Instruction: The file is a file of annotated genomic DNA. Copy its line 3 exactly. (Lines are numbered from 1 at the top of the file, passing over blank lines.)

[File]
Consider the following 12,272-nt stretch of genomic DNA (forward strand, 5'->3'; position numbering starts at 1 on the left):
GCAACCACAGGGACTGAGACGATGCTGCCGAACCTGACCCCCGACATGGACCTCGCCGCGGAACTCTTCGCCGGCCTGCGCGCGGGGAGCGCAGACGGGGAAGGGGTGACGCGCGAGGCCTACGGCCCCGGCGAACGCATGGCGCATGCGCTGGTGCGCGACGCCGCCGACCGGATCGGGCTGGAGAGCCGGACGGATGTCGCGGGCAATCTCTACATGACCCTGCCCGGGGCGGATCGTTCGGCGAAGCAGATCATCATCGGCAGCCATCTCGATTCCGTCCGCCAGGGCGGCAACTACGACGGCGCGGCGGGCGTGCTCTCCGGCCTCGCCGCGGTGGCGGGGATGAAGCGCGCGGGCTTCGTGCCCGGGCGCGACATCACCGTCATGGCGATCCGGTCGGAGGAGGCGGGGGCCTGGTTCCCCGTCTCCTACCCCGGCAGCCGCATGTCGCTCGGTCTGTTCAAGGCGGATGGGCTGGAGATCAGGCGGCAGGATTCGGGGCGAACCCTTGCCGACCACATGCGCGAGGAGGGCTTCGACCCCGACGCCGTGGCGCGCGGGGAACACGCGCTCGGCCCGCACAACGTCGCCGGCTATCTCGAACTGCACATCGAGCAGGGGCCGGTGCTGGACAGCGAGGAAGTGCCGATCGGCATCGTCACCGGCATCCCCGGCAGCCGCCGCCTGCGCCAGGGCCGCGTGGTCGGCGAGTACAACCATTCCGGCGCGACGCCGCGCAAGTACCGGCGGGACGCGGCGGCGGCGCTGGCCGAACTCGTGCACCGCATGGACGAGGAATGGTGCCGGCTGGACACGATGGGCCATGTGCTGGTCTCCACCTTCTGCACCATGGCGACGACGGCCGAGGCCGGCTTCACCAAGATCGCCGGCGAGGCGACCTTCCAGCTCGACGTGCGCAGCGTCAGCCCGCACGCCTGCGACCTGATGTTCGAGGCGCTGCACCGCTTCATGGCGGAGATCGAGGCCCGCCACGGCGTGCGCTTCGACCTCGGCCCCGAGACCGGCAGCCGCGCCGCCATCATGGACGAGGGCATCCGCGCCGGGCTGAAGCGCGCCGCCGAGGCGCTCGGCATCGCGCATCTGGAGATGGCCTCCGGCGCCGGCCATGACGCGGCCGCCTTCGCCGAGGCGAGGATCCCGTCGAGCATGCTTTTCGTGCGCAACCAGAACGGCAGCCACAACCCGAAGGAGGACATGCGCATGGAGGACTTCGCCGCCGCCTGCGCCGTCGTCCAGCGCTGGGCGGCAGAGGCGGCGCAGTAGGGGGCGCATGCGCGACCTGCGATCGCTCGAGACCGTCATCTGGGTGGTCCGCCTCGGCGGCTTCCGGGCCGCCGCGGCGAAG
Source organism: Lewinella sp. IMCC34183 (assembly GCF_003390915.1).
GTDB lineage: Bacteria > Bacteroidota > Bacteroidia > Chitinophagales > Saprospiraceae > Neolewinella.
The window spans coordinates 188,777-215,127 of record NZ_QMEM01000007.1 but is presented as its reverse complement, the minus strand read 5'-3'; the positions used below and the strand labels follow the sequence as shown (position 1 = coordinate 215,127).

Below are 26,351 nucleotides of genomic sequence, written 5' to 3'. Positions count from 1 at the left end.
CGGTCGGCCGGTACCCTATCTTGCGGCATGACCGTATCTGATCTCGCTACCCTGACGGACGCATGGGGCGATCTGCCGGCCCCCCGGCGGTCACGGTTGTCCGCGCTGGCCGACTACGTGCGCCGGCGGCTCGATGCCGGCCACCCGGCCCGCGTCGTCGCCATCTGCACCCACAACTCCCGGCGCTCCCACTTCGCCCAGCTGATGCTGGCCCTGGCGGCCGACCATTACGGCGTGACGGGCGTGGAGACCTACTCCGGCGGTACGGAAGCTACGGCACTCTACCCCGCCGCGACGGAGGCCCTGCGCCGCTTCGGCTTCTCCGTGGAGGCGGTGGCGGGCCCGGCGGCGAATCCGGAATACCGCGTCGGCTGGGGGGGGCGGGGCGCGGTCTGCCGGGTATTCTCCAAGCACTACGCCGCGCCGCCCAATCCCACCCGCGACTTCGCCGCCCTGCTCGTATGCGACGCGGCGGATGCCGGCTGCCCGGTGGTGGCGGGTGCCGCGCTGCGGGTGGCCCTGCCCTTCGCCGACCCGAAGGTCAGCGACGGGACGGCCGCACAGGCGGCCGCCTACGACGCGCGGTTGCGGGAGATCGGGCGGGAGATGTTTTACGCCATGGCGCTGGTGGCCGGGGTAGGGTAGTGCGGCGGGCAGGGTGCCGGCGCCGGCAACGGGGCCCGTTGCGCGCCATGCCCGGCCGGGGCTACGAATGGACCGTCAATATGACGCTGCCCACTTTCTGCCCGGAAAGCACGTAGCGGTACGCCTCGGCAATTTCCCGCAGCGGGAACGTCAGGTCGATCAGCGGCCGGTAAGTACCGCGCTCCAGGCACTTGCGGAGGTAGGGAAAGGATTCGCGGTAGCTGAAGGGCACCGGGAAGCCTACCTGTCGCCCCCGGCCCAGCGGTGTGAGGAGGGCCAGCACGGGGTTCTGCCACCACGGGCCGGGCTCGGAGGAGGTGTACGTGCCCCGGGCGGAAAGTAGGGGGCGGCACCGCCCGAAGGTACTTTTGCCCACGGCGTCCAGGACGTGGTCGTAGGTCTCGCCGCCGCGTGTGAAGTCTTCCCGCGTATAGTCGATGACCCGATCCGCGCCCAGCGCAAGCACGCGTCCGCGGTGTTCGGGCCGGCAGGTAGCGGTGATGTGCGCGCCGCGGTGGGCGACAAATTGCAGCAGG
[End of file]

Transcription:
Source organism: Lewinella sp. IMCC34183 (assembly GCF_003390915.1).